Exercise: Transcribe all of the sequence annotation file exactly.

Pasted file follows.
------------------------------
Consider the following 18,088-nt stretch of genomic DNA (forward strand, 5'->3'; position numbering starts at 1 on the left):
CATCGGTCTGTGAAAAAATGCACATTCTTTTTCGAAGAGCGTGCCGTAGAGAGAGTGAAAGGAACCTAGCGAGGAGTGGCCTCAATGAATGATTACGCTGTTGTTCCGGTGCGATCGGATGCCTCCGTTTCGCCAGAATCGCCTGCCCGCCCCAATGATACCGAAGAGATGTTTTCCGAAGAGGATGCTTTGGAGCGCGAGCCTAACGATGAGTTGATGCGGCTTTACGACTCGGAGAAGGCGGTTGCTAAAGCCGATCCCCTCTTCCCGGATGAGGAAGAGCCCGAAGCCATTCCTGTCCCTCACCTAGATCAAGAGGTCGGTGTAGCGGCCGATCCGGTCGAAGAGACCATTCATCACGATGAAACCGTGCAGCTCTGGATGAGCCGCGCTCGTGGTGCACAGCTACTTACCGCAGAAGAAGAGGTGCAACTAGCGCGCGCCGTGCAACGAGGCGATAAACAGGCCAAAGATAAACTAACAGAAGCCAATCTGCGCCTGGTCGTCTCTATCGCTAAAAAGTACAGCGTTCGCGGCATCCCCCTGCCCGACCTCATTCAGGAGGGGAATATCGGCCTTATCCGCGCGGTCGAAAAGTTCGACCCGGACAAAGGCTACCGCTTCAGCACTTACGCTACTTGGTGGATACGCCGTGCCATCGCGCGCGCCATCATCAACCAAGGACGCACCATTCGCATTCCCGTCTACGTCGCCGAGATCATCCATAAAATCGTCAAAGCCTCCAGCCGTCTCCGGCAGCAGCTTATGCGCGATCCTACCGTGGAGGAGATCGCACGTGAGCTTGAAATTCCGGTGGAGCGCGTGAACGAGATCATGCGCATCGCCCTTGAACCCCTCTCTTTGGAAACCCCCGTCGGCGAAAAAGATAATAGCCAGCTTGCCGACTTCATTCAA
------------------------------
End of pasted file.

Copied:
Consider the following 18,088-nt stretch of genomic DNA (forward strand, 5'->3'; position numbering starts at 1 on the left):
CATCGGTCTGTGAAAAAATGCACATTCTTTTTCGAAGAGCGTGCCGTAGAGAGAGTGAAAGGAACCTAGCGAGGAGTGGCCTCAATGAATGATTACGCTGTTGTTCCGGTGCGATCGGATGCCTCCGTTTCGCCAGAATCGCCTGCCCGCCCCAATGATACCGAAGAGATGTTTTCCGAAGAGGATGCTTTGGAGCGCGAGCCTAACGATGAGTTGATGCGGCTTTACGACTCGGAGAAGGCGGTTGCTAAAGCCGATCCCCTCTTCCCGGATGAGGAAGAGCCCGAAGCCATTCCTGTCCCTCACCTAGATCAAGAGGTCGGTGTAGCGGCCGATCCGGTCGAAGAGACCATTCATCACGATGAAACCGTGCAGCTCTGGATGAGCCGCGCTCGTGGTGCACAGCTACTTACCGCAGAAGAAGAGGTGCAACTAGCGCGCGCCGTGCAACGAGGCGATAAACAGGCCAAAGATAAACTAACAGAAGCCAATCTGCGCCTGGTCGTCTCTATCGCTAAAAAGTACAGCGTTCGCGGCATCCCCCTGCCCGACCTCATTCAGGAGGGGAATATCGGCCTTATCCGCGCGGTCGAAAAGTTCGACCCGGACAAAGGCTACCGCTTCAGCACTTACGCTACTTGGTGGATACGCCGTGCCATCGCGCGCGCCATCATCAACCAAGGACGCACCATTCGCATTCCCGTCTACGTCGCCGAGATCATCCATAAAATCGTCAAAGCCTCCAGCCGTCTCCGGCAGCAGCTTATGCGCGATCCTACCGTGGAGGAGATCGCACGTGAGCTTGAAATTCCGGTGGAGCGCGTGAACGAGATCATGCGCATCGCCCTTGAACCCCTCTCTTTGGAAACCCCCGTCGGCGAAAAAGATAATAGCCAGCTTGCCGACTTCATTCAA